When they need an asset of some kind, many businesses will immediately think that purchasing is the only way forward. But this is not necessarily the best use of cash, particularly if you are borrowing it or going into overdraft to afford it. It pays to look at alternative ways of ‘acquiring’ assets like hiring or leasing. Whilst in the long run cash purchases actually work out cheaper they are not always the best use of capital, particularly for a small or growing business.
To lease or not to lease?
Leasing gives a company swift or immediate access to a valuable asset without the need to own it. In fact, it remains under the ownership of the finance company for the entire period. In effect the leasing company is ‘lending’ you the entire amount and you are paying back on a monthly basis. This is not only very good for managing monthly cashflow but you can reclaim any VAT and the leasing costs can also be deducted from the company’s taxable income!
Releases cash for growth!
When you lease or hire the cash that you otherwise would have spent on the asset is now available to finance other things, like growing the business. It also provides a business with a degree of flexibility that it wouldn’t otherwise have – you don’t own a depreciating asset and you can return it at the end of the period. Leasing will also very often allow a company the use of up to date equipment and also include some degree of maintenance and support within the package. After all, the finance company that actually owns the asset want to ensure its upkeep!
But are there any disadvantages to leasing?
Whilst leasing/hiring may be a very efficient way of managing cashflow in the short term by paying in monthly instalments, you do inevitably pay more for the use of the asset than you would by buying it outright. Also in the meantime, whilst you have use of the asset for the lease period, it is at no time considered to be a company owned asset and therefore cannot be used as security for any other purchases.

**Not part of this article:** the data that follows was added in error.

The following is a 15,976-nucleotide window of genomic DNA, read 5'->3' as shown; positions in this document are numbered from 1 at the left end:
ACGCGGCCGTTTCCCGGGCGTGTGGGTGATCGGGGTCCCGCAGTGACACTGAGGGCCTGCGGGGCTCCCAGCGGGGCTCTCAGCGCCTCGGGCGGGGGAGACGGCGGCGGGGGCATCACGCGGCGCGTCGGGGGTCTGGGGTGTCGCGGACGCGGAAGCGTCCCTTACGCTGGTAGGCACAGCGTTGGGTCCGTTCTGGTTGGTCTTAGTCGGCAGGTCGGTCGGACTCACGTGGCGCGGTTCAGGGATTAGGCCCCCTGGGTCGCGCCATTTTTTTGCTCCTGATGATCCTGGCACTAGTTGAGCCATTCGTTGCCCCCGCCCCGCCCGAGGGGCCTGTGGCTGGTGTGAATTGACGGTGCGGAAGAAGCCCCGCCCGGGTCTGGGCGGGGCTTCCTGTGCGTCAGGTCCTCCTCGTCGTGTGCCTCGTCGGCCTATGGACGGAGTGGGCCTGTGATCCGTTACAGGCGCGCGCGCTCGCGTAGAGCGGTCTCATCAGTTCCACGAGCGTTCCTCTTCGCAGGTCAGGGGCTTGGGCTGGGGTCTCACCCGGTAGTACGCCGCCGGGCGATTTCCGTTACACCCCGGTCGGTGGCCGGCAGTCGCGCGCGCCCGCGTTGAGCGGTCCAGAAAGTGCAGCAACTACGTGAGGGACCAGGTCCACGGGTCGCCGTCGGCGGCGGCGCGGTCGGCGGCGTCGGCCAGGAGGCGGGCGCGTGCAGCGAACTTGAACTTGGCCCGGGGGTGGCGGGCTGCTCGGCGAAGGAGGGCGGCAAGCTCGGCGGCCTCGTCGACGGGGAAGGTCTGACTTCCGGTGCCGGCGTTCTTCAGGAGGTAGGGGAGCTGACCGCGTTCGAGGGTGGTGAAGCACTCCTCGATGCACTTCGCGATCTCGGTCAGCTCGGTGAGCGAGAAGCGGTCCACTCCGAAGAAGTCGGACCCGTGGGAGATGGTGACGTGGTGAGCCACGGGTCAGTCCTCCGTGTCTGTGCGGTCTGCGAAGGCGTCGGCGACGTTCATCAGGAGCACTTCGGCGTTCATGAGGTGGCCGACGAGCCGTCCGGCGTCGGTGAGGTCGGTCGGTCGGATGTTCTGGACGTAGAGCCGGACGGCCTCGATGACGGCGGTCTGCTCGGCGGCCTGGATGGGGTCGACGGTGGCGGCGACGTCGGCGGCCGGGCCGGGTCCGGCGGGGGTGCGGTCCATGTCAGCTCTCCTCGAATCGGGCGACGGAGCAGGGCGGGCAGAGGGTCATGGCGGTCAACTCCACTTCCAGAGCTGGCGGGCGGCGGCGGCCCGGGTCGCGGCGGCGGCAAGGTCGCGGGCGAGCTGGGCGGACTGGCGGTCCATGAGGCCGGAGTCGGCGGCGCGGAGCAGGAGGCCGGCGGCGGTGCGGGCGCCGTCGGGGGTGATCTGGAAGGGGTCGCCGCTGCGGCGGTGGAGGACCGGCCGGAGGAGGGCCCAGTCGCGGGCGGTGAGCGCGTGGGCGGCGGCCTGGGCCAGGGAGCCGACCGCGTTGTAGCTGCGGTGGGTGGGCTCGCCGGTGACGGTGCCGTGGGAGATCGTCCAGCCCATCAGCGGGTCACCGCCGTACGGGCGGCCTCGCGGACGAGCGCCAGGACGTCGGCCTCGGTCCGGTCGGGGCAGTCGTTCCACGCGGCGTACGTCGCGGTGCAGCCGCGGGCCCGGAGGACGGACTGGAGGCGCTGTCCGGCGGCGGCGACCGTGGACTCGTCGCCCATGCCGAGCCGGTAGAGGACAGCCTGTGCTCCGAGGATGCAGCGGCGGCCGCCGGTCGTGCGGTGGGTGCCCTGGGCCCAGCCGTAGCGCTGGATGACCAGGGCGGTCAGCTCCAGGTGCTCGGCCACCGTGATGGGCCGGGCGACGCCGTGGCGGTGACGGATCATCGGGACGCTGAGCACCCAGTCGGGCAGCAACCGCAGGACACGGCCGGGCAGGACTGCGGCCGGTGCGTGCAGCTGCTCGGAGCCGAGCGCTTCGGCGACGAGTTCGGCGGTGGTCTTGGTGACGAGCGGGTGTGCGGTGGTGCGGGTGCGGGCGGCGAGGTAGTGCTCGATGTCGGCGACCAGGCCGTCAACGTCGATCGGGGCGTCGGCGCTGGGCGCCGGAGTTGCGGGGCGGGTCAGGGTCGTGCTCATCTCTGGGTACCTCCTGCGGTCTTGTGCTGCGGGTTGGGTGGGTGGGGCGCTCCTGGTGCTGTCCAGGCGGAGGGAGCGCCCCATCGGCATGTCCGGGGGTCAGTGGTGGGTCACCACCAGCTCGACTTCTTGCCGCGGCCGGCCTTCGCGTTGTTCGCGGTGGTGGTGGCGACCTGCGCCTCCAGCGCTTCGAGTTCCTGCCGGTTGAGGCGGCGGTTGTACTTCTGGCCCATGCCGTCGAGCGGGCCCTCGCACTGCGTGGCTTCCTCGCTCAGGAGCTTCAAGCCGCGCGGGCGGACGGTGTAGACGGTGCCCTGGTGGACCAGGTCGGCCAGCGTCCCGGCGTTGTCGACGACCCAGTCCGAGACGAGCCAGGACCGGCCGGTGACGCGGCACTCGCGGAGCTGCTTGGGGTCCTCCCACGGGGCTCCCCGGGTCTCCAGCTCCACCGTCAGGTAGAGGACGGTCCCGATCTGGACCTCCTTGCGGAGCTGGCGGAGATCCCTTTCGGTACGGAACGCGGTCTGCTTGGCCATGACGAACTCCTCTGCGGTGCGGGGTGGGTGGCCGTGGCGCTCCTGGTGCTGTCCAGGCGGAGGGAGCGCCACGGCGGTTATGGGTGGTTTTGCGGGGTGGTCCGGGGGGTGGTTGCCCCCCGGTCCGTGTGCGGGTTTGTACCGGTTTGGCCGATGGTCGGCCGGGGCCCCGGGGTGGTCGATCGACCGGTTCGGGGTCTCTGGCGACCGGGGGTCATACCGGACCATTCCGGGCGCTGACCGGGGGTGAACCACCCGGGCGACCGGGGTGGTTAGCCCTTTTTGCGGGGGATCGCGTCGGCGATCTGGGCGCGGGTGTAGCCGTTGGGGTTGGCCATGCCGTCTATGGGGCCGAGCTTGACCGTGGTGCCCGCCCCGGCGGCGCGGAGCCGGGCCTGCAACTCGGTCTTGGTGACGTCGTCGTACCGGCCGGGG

How is hire purchase different?
Whilst leasing means you never own the asset in question, hire purchase means that the company will own the asset when all the payments have been made to the finance company. The advantage of ‘buying’ in this way is the obvious benefit to cashflow and often the interest rate will be lower than it would had you bought the asset through a bank overdraft. And just like leasing you can claim capital allowances against your tax bill for the term of the contract.
On balance, it is not that important for a business to own all the assets it uses. A more efficient, more flexible way of acquiring or acquiring the use of an asset maybe through either leasing or hire purchasing as both have tax and cashflow benefits to any sized business.
Paddy is passionate about marketing and in particular helping new businesses to get their marketing mix right. He works very closely with a number of start up and early stage companies, helping them to define their product strategy and targets markets.